Thursday 1 October 15:00 - 15:30, Green room
Mario Ballano (Symantec)
Home routers, and in general IoT devices, are becoming more and more interesting to cybercriminals. These devices may not hold a lot of interesting data, but in the wrong hands they have proven to be quite useful, for instance, to articulate DDoS attacks. However, recently, we discovered a router threat known as Linux.Wifatch that was exhibiting unusual behaviour — the threat was securing infected devices instead of using them for malicious purposes.
Linux.Wifatch is a sophisticated threat that builds a botnet of infected devices and contains a number of hidden messages visible only to a reverse engineering analyst, leading to a riddle we have been trying to unravel: who is really behind it, what are his intentions, and is there really an Internet-of-Things vigilante out there?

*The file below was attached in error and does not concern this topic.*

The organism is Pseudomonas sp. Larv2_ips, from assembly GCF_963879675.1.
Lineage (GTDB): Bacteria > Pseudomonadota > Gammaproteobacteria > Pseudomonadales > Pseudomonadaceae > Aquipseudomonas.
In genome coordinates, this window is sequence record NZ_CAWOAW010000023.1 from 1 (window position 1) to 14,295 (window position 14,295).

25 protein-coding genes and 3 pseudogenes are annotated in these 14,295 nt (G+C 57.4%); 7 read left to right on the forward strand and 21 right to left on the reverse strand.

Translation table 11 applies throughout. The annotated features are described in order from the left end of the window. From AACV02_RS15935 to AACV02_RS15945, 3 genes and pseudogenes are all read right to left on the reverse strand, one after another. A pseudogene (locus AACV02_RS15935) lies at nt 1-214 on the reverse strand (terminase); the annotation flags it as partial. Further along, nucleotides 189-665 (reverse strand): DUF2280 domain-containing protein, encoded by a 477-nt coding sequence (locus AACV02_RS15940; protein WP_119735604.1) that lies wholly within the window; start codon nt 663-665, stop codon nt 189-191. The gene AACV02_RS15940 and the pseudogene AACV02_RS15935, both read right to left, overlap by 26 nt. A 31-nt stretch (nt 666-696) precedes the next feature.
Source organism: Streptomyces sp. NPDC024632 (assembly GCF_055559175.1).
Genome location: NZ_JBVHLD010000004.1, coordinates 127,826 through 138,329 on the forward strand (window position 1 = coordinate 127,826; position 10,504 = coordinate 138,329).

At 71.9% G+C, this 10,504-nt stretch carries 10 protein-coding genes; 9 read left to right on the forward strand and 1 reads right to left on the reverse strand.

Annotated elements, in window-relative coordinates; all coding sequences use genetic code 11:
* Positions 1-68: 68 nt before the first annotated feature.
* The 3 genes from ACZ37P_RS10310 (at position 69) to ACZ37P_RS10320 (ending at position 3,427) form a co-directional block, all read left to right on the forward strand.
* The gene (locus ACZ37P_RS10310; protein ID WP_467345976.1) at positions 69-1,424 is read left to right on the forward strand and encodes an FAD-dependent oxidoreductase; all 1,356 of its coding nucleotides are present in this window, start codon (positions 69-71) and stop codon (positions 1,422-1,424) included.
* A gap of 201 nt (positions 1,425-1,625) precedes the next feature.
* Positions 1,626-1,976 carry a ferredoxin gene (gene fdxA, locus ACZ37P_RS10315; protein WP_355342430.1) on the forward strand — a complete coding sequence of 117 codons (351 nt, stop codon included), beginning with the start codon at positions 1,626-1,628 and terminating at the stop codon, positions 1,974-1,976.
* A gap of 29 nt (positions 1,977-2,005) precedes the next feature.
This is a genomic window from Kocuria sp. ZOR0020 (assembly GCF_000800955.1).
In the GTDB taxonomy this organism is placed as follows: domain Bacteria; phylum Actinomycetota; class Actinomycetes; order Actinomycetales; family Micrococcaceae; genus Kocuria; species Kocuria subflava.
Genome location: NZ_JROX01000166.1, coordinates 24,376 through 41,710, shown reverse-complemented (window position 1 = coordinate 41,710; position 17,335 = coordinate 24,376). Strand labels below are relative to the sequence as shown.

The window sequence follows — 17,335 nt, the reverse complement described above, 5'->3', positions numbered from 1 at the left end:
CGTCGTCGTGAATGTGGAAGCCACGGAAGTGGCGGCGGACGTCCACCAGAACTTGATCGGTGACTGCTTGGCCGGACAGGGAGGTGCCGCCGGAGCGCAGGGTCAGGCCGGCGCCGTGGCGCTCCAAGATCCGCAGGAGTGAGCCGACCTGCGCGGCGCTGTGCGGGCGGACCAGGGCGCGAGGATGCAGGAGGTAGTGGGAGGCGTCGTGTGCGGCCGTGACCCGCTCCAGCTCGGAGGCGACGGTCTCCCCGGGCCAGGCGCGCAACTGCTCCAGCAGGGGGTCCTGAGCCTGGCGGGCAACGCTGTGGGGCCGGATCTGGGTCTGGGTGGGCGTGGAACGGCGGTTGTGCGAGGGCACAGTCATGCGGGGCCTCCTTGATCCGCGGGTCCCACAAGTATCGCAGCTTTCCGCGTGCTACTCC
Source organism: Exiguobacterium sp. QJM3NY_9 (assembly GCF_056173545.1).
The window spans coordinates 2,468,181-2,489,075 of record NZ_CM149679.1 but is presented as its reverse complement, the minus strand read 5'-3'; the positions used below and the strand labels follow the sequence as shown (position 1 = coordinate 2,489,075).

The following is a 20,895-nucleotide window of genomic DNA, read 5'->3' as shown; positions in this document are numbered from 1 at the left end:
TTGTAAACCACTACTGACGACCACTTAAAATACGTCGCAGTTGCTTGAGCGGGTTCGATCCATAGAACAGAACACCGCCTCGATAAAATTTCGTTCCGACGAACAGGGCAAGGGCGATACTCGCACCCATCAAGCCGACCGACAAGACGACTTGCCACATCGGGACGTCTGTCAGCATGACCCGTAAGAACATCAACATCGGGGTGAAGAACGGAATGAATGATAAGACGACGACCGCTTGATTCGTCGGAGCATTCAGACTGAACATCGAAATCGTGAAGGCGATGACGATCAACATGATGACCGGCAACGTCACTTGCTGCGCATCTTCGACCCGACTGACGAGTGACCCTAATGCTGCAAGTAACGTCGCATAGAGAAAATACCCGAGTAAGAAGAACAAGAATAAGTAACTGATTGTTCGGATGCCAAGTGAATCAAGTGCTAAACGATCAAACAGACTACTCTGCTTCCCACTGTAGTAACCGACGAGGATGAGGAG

In this talk we will present our research on Linux.Wifatch, we will show how we went about analysing it and how we introduced an insider into its peer-to-peer network to monitor its activities. We will provide you with data collected over the summer of 2015, and we will also present our theories on who we think may be controlling it and what the author(s)' intentions might be: might they be 'good' guys trying to keep devices out of malicious hands, or are they as evil as other malware creators?